"The skin color has become a border"
The #FreedomCommission! in defence of the unjust case of three young men under trial in Malta, who resisted push back in Libya, a place of well documented tortures and abuse of human rights against migrants.
As an African woman in Europe, subjected to all sorts of discriminations because of my colour and my gender, I can relate to the hardship through which these unfortunate three young men are going through. They are Africans, they are dark skinned people and they are "migrants". Achille Mbembe, also part of the commission, wrote that in terms of migration, "the skin color has become a border".
Regardless of their good reasons to migrate, dark skinned migrants are wanted nowhere in Europe. And so a heavy handed (in)justice is being used as a deterrent strategy. European courts of justice tend to “forget” that migration is a human right and people have the right to go wherever their quest for freedom and salvation takes them. Criminalising migration isn't the solution. The European courts of justice should look closer into the reasons of African migration and bring to trial European-African economic deals imposed during the colonisation period and still in effect nowadays.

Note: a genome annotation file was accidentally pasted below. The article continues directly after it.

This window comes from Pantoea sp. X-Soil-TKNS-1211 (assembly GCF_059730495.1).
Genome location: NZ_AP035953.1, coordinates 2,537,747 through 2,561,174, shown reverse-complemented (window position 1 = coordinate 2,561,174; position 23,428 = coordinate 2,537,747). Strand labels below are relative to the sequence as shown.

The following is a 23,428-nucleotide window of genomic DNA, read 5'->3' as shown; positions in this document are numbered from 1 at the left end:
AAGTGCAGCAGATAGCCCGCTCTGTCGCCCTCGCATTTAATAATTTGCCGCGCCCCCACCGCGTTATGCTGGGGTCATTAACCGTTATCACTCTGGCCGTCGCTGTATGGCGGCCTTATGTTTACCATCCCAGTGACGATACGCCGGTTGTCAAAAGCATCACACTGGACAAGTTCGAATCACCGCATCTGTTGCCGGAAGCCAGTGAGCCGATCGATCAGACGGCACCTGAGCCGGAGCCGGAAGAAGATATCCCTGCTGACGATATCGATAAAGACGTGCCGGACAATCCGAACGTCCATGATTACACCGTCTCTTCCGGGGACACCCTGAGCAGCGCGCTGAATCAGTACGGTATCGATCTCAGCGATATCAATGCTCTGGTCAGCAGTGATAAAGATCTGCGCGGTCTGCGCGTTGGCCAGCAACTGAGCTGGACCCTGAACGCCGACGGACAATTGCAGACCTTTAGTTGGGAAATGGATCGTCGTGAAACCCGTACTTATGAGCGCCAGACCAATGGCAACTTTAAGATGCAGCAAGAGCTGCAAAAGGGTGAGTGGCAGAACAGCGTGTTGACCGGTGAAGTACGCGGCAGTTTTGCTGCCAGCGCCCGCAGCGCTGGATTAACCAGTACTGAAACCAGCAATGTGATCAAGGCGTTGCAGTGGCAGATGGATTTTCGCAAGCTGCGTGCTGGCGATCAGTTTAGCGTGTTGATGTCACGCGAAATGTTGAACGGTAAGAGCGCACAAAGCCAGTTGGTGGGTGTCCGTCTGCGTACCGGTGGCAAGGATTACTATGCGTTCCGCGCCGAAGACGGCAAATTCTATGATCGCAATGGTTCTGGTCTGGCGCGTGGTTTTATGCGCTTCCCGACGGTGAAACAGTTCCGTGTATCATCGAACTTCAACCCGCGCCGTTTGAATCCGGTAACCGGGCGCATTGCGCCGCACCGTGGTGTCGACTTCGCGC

One example of such a deal is the one signed in 1968 between the French Orano ( Ex Areva, a state-owned company ) and the Government of Niger for the mining of Uranium over a period of 75 years. The company exploits Uranium that supplies Electricity in France, while the majority of Niger live without any light. Niger, rich in Uranium exploited by others, is the 189th out of 189 countries in the Human Development index...
The case against the 3 young men, saved at sea with other 108 people by a merchant vessel and who resisted a pushback to a notorious unsafe and dangerous Libya, should simply be dropped.
The full statement of the Freedom Commission can be found in the PDF doc below: